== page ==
Toys That Promote Speech and Language Development
Updated: Mar 31, 2020
As a speech-language pathologist, I am frequently asked what games and toys to get children for their birthdays or the holidays to enhance their speech and language development. In honor of my own birthday, May’s newsletter is all about what toys best support child language development!Before I get into some of the tangible toys, I want to point out that YOU are the best gift you can give to your child. As a parent, you are your child’s first and best teacher! Your time, attention, and dedication is what is going to enhance your child’s speech and language development the most. A child can have every toy on the list below, but without your support, he or she will not make the same kind of progress. Keep your play light and make it fun! When playing with your little one try following his or her lead.
You’ve also probably noticed that some of your child’s favorite toys aren’t even toys at all — cue the salad spinner. Some of my favorite non-traditional toys include nesting bowls, blankets, cotton balls, masking tape, cardboard boxes, and plastic tupperware. When appropriate, allow your child to explore common objects at home and use them in play. If your little one isn’t already playing with household objects, you’ll be amazed how long these things can peak your child’s interest and curiosity.How to select toys and materials to enhance your child’s speech and language development:
Choose toys/games that:
1. Don’t require batteries (of course there are some exceptions to this)! Toys that have batteries typically light up and make sounds, taking away from the language experience. For example, instead of buying a cow that “moos”, make a “moo” sound yourself and encourage your child to imitate.
2. Are open-ended. Open-ended toys have no beginning, middle, or end and can be used in a variety of ways over time. Some of my favorite open-ended toys include Mr. Potato Head, playdough, puppets, dress up materials, kitchen play set, etc… What’s great about open-ended toys is that they often grow with your child so he or she can explore and create new ways to play with them.
3. Are meaningful! Does your child really like going to the zoo or love riding on trains? Choose toys that your child is interested in and can relate to his or her experiences. What works for one child doesn’t necessarily work for all children and it’s important to keep your child’s unique interests in mind.
4. Encourage social interaction. This includes toys/games that encourage pretend play with multiple people or are early turn taking games. Interacting with adults and peers provides immense opportunities for sharing ideas, learning new concepts, and building speech and language skills.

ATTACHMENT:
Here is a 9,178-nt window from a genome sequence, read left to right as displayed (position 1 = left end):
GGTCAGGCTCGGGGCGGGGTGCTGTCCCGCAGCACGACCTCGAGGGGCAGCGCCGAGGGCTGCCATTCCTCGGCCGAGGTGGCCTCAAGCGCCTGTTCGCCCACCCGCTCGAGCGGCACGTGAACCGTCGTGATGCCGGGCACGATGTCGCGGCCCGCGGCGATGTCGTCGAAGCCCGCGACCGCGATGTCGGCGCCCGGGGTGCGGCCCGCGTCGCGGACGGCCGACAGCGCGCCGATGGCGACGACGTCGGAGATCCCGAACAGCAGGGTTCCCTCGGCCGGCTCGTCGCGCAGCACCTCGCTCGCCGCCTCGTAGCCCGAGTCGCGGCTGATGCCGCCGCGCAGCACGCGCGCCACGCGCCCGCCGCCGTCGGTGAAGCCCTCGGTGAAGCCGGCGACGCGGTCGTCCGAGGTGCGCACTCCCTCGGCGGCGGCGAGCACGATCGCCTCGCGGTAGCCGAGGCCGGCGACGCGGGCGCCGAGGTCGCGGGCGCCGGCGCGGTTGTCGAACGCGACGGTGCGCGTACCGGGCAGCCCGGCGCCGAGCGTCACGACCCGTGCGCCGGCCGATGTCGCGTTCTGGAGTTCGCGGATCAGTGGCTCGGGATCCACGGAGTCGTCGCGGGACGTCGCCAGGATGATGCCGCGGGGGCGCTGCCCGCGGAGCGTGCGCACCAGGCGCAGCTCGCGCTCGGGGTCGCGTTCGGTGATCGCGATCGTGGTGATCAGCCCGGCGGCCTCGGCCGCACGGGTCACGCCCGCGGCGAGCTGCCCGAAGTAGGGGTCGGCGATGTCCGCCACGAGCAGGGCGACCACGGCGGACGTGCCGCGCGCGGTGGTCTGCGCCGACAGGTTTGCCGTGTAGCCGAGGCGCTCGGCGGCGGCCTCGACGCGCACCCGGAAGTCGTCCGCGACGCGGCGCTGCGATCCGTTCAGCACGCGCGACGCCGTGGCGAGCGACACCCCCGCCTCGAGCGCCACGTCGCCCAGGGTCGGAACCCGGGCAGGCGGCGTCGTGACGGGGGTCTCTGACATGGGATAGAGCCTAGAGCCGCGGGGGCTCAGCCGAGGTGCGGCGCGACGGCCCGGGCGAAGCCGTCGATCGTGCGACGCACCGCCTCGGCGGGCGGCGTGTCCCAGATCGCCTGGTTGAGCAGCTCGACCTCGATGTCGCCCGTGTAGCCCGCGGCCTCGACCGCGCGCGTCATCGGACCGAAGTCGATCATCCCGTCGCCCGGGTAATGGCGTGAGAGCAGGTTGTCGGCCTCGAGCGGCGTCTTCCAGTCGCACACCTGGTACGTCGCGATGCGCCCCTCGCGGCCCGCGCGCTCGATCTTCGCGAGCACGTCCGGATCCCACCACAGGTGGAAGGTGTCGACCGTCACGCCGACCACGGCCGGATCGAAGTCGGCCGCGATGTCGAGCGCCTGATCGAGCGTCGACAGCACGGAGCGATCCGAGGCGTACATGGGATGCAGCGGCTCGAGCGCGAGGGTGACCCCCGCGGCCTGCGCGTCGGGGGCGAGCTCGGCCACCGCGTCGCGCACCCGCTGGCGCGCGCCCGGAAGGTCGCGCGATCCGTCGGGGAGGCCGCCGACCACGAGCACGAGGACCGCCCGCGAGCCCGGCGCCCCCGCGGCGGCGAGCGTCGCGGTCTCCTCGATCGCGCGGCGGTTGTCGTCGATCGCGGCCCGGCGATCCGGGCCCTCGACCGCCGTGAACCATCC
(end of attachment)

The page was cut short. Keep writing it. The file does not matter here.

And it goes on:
5. Are developmentally appropriate. This means selecting something that is suitable for your child’s current skill level and not necessarily based on his or her age.
6. Encourage problem solving. Whether playing with blocks, building toys, or puzzles, children begin to learn about cause and effect relationships, take risks, and develop independent ideas providing countless opportunities for discussion and development of new vocabulary.
7. Books. Your child is never too young to start reading! Reading with your child daily provides repetition of familiar words, exposes him or her to new concepts, and builds early literacy skills.
In addition, some examples of my favorite toys for various young language learners include:
3+ months: At this age, your child is beginning to make a few sounds and laughing. By 6 months, your child is localizing sound (turning head toward sound source) and recognizing his/her name. Some great first toys include: rattle, teether or easy to clean objects with different textures, mirror, instruments, and picture book of family and friends
9+ months: Your child’s babbling will start to sound more like “mama” and “dada”. These sounds will emerge randomly at first, but soon your baby will learn to associate them with mom and dad. Your child is also starting to use familiar gestures like pointing, waving, and clapping. Some ideas for toys include: stacking toy, bubbles, push pop-up toy, and shape sorter
1 year: Your child is starting to use their first true words and understand simple directions and questions, like clap your hands and where’s mommy/daddy. Some ideas to promote your child’s further language development include: baby doll, puzzles, blocks, flap books, and farm animals
2 years: It’s amazing how much your child’s language has exploded in this last year. Your little one may even be combining familiar words to make comments and ask questions. Some of my favorite toys for a child this age include: kitchen set and food, Mr. Potato Head, Play dough, school bus and people, and puppets
3 years: Your little one is now having real conversations with you and can probably tell you what toys he/she wants. Some of my favorite recommendations for this age include:cash register, doctor set, markers, Don’t Break the Ice, Go Away Monster, and Lucky Ducks